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Water

Panama Canal Widening Leads to Boom in Port Upgrades
Urban Land (02/12) Vol. 71, No. 2, P. 58; Kozloff, Howard

The construction of a new set of locks on the Panama Canal will enable the canal to handle more traffic and wider container ships, called the Super Post-Panamex Class, which have a 13,000 plus twenty-foot equivalent unit (TEU) capacity. This will reduce the cost of shipping to the East Coast, and make it more cost effective than transporting goods via train, which is prompting East Coast and Gulf ports to make upgrades. Most of these ports have plans to make the most of the Panama Canal expansion, but some smaller markets with significant advantages seem to be overlooked by the industry. The Georgia Ports Authority has asked the Army Corp of Engineers for permission to dredge its waterway in Savannah, and is considering adding a new port area to handle additional cargo. The Port of Charleston in South Carolina is undergoing a 10-year, $1.3 billion improvements plan designed to allow the port to handle more cargo. The Port of Virginia near Norfolk, which connects to the Southern Cross and is the coastal base of the Heartland Corridor, is ahead of other ports in terms of growth, as it is the deepest on the East Coast had have been making upgrades, including the current development of the Craney Island Terminal. The Port of Virginia, in particular, is ideally located to take advantage of low valuations for industrial properties such as warehouse and flex space that could help the port capitalize on the push to books export, which would add jobs and drive up the cost for real estate.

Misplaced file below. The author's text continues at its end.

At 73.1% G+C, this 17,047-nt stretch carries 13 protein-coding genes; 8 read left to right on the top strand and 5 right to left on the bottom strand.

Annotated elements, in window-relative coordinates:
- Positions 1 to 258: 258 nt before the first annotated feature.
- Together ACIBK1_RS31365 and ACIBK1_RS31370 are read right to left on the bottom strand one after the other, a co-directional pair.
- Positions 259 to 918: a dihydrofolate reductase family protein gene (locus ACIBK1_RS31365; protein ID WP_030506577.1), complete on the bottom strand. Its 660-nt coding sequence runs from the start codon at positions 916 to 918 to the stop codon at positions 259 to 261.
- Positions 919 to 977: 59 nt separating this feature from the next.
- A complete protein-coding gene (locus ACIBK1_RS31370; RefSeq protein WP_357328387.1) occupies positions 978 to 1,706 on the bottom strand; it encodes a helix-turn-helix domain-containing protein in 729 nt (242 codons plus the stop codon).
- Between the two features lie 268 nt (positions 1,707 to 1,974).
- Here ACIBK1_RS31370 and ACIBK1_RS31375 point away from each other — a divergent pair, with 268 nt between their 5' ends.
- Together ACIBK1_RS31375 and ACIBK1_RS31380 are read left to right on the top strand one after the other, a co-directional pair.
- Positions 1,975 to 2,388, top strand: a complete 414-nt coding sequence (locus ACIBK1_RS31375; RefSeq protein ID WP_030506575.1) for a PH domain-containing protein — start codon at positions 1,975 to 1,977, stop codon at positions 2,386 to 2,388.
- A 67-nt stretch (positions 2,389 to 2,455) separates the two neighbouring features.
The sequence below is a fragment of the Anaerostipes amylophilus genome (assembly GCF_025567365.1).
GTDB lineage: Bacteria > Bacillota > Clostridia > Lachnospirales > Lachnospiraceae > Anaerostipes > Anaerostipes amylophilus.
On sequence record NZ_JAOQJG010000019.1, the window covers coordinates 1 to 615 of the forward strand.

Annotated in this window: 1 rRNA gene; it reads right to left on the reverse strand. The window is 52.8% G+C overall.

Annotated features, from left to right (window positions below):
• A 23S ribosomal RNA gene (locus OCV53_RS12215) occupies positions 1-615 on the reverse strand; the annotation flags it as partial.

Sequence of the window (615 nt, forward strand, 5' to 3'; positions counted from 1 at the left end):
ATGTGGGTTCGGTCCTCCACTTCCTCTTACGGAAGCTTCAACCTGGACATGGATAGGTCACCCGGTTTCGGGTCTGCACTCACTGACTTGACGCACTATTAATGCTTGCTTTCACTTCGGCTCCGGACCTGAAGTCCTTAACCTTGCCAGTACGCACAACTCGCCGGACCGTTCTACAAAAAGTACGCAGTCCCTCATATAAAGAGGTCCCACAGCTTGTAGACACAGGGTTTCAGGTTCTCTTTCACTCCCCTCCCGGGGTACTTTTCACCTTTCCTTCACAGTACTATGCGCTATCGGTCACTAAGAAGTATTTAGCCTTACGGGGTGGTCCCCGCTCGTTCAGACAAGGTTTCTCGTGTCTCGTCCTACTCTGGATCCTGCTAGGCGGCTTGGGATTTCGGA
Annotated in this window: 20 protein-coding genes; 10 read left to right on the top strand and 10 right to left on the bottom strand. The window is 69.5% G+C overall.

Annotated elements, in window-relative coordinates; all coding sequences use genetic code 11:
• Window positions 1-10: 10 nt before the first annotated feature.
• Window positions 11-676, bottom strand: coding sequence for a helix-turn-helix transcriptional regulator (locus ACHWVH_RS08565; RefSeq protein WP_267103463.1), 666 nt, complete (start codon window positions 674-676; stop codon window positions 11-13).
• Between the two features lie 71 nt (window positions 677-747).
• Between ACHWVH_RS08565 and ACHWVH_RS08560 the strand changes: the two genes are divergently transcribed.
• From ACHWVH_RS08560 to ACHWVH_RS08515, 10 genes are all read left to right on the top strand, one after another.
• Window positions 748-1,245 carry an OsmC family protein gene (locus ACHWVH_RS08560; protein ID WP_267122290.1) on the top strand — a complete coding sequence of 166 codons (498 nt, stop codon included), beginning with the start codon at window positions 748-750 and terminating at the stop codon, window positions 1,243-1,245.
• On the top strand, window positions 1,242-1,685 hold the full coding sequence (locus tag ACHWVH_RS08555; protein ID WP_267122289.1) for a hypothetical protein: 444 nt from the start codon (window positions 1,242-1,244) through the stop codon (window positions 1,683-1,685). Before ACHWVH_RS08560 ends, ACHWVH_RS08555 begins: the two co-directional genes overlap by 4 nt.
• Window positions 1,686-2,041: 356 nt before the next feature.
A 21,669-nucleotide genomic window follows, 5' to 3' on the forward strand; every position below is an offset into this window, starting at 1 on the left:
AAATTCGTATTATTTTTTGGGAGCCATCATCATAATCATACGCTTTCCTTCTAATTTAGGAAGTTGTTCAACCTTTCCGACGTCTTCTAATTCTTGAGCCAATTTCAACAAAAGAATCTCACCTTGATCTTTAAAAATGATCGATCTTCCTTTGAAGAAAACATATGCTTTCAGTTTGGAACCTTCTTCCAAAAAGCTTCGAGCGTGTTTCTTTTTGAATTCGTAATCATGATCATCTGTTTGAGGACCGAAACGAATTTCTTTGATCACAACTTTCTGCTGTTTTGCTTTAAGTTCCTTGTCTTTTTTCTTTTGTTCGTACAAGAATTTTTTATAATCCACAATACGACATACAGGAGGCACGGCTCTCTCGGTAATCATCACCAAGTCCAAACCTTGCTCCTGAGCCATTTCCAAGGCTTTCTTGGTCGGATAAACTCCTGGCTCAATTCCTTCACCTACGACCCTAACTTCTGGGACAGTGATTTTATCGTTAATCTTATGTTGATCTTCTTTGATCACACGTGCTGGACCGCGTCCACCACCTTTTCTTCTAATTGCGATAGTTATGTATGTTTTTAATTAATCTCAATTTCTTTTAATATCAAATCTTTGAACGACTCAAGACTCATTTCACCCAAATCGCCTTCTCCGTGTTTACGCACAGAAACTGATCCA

Salazar Announces $50 Million in Funding for Water Infrastructure Projects in Western United States
Department of the Interior News Release (02/08/12)

Water infrastructure projects in the West will be receiving a total of $50 million of funding which will be used to support a number of effects including providing construction support and financial assistance for water projects in rural areas, restoring aquatic habitat, meeting increasing demand, and addressing aging infrastructure. The Bureau of Reclamation selected six rural water projects in North Dakota, Montana, Iowa, Minnesota, and New Mexico to receive a total of $30 million of the funding. These six projects and the funding for them as in addition to the $16.1 million dedicated to construction activity on the Mni Wiconi project in South Dakota which is slated to help develop a distribution system that will serve several rural communities including two Sioux tribal reservations. The other $20 million of the funding will support environmental restoration and compliance efforts; facility operations, maintenance, rehabilitation; fish passage and fish screens; and water conservation and delivery studies.